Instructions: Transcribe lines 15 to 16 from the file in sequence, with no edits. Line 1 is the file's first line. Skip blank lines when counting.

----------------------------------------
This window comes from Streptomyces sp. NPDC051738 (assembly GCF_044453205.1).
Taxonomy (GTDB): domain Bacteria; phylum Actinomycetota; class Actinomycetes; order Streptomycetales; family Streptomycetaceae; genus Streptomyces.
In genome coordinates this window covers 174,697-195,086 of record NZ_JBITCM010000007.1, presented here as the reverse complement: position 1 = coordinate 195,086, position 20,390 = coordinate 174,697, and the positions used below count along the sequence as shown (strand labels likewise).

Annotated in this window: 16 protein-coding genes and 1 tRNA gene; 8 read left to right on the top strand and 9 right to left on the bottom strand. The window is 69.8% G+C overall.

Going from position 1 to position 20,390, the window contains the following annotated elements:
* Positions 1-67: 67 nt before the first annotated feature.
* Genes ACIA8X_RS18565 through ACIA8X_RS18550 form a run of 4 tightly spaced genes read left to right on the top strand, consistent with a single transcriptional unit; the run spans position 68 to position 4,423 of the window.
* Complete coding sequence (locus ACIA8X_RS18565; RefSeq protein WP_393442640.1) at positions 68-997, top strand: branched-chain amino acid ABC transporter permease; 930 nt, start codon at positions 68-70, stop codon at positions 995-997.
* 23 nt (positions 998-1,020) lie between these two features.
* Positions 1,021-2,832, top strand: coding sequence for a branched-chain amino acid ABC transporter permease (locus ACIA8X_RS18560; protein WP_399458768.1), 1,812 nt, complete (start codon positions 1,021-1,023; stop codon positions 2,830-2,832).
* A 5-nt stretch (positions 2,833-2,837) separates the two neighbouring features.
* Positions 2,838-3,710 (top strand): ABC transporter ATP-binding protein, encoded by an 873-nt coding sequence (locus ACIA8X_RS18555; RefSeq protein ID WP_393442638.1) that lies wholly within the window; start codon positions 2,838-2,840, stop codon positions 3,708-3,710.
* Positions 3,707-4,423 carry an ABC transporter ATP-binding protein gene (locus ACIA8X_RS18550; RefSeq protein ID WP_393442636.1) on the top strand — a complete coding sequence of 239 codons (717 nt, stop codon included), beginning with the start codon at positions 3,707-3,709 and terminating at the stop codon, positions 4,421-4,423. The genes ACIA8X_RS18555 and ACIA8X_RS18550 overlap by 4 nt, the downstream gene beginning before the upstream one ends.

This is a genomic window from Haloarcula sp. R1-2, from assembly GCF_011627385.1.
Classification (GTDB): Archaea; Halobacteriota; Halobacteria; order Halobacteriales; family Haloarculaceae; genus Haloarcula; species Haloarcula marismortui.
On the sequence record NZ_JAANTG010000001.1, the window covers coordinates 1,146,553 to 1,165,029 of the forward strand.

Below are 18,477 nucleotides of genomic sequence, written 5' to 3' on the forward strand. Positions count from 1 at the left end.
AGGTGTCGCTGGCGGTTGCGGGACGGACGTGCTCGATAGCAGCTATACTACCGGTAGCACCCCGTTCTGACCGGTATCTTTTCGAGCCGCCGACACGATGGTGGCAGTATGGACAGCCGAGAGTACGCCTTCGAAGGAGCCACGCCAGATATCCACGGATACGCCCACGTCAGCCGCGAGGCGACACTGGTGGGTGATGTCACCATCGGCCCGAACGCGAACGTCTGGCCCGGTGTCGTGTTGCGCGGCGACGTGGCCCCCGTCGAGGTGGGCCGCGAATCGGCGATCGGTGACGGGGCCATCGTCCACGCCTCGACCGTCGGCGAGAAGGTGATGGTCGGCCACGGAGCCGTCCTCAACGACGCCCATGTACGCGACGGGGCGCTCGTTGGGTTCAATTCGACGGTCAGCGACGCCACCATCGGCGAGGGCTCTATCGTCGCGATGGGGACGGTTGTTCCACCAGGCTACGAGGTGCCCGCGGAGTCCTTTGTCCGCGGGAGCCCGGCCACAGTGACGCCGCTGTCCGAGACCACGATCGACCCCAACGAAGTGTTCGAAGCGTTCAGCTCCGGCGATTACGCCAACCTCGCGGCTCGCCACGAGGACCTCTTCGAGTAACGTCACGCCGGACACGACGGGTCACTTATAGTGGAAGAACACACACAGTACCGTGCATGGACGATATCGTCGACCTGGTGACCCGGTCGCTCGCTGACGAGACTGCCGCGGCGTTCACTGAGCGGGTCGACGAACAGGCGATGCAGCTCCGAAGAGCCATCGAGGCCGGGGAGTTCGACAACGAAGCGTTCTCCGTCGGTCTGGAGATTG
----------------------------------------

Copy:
Classification (GTDB): Archaea; Halobacteriota; Halobacteria; order Halobacteriales; family Haloarculaceae; genus Haloarcula; species Haloarcula marismortui.
On the sequence record NZ_JAANTG010000001.1, the window covers coordinates 1,146,553 to 1,165,029 of the forward strand.